Rates of contralateral mastectomy—preventive removal of a woman’s healthy breast when she has unilateral mastectomy to treat cancer in the opposite breast—have skyrocketed in the past several years. It’s become quite controversial, because for women of average risk for breast cancer, contralateral mastectomy doesn’t improve overall survival or the risk of recurrence.
(see June 3, 2014 blog "ContralateralProphylactic Mastectomy: Deciding with Your Head or Your Heart?")
Now the American Society of Breast Surgeons (ASBS) has issued a position statement recommending against contralateral preventive mastectomy for women of average risk for breast cancer.
The ASBS is encouraging a greater focus on patient education to help women who face mastectomy to understand the risks and benefits of removing their remaining healthy breast. For most women who have cancer in one breast, the odds of a diagnosis in the opposite breast is 2 to 6% over the next 10 years. The organization’s statement recommends that physicians ensure their patients are engaged in decision making, and have all the information they need to make that decision.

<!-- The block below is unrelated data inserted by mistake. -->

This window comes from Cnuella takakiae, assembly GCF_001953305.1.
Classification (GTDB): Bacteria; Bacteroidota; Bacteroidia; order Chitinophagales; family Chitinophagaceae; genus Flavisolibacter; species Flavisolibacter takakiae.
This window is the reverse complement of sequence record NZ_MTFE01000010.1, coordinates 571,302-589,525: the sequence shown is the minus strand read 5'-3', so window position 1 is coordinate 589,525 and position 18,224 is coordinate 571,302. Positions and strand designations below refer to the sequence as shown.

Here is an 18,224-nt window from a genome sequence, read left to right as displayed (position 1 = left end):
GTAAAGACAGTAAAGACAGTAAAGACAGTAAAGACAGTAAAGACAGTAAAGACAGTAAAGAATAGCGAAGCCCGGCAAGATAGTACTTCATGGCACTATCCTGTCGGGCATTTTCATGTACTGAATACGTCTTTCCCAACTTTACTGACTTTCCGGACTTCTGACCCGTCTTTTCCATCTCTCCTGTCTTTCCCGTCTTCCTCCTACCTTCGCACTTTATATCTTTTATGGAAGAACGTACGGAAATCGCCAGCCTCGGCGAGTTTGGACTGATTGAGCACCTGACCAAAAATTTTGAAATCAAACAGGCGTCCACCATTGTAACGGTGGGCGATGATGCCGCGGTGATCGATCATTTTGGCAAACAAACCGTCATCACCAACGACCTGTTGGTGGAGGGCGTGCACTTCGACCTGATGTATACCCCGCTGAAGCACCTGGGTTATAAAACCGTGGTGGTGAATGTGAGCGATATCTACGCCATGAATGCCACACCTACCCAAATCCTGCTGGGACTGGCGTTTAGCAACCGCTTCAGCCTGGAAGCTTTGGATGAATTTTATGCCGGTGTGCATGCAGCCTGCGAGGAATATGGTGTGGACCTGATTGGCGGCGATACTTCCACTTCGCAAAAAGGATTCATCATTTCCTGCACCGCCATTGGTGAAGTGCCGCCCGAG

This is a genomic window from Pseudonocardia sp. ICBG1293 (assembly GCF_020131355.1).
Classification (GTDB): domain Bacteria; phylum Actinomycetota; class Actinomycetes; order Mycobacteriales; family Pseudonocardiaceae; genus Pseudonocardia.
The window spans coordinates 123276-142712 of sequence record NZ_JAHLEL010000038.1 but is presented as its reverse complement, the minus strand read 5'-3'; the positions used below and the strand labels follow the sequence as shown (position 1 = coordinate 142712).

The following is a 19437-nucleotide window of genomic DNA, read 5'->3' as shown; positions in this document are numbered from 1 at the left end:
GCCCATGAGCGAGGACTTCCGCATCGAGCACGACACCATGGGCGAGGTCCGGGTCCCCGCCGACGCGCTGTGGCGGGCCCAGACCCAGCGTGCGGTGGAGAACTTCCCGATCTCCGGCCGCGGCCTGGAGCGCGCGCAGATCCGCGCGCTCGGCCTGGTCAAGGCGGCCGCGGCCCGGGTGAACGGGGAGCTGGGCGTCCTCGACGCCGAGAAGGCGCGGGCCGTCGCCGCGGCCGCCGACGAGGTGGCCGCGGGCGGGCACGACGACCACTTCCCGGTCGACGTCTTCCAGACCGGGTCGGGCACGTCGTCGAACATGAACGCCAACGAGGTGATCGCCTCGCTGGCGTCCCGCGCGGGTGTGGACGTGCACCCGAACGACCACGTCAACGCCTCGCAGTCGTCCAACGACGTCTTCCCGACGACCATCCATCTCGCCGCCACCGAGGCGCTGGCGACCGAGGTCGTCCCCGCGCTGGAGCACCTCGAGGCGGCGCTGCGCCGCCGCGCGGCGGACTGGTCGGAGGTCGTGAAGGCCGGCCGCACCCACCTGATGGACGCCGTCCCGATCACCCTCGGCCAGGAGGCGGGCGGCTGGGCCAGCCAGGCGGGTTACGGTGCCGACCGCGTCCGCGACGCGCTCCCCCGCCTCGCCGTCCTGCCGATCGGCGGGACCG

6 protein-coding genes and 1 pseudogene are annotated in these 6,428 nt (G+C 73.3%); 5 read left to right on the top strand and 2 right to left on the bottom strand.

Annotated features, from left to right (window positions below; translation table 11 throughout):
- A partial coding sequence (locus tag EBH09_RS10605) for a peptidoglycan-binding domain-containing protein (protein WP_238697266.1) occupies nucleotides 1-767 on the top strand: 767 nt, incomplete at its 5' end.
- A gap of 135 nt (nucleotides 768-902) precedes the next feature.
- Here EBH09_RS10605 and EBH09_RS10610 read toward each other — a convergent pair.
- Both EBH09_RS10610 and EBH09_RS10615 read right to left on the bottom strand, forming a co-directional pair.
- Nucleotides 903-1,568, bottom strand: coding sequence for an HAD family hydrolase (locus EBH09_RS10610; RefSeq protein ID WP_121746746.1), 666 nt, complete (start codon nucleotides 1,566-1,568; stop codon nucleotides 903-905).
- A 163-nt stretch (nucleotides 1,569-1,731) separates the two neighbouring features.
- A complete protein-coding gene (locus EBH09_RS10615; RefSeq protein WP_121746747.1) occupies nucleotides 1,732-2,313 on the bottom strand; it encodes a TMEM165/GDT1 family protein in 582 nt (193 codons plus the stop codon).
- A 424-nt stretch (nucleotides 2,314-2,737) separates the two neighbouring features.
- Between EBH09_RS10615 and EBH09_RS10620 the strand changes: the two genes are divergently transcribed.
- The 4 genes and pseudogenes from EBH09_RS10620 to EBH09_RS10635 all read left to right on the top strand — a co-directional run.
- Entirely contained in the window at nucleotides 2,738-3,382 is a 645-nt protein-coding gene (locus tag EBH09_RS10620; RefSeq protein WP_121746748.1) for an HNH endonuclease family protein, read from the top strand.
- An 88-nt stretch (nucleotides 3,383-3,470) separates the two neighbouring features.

The ASBS statement states that contralateral prophylactic mastectomy:
Whatever you decide to do, take the time you need to learn about and understand your options, and the risks and benefits of keeping or removing your healthy breast.